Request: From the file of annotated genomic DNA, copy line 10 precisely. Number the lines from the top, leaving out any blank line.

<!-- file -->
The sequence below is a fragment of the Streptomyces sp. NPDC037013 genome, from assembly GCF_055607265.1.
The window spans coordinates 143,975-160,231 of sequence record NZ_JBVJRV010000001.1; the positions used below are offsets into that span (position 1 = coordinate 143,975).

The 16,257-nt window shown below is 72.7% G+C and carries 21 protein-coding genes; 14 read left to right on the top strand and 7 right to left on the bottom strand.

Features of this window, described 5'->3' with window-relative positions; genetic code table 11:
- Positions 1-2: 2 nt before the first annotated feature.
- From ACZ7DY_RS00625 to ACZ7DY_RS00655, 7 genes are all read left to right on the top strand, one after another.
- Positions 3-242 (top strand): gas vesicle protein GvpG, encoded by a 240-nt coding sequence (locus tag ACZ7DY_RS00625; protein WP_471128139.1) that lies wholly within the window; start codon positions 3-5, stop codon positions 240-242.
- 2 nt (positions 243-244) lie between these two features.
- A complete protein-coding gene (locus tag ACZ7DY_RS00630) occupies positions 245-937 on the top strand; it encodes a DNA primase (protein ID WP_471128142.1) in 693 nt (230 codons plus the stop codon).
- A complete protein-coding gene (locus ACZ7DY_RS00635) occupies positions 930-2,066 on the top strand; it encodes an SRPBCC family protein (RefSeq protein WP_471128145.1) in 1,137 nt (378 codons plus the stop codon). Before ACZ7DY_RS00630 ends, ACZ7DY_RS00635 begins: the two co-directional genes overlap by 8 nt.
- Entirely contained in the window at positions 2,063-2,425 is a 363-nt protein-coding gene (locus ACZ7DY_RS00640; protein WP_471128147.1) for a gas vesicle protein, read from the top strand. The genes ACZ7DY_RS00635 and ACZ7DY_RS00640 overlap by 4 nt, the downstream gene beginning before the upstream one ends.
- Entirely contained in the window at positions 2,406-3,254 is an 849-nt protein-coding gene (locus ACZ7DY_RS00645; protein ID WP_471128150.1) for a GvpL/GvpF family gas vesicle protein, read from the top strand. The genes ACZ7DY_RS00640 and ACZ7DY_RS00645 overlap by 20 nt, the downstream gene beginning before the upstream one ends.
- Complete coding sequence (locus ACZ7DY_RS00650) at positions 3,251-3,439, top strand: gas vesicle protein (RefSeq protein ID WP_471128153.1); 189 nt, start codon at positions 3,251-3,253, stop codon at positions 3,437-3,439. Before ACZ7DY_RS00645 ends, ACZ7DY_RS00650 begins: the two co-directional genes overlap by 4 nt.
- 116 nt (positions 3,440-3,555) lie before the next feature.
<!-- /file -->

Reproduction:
- A complete protein-coding gene (locus ACZ7DY_RS00635) occupies positions 930-2,066 on the top strand; it encodes an SRPBCC family protein (RefSeq protein WP_471128145.1) in 1,137 nt (378 codons plus the stop codon). Before ACZ7DY_RS00630 ends, ACZ7DY_RS00635 begins: the two co-directional genes overlap by 8 nt.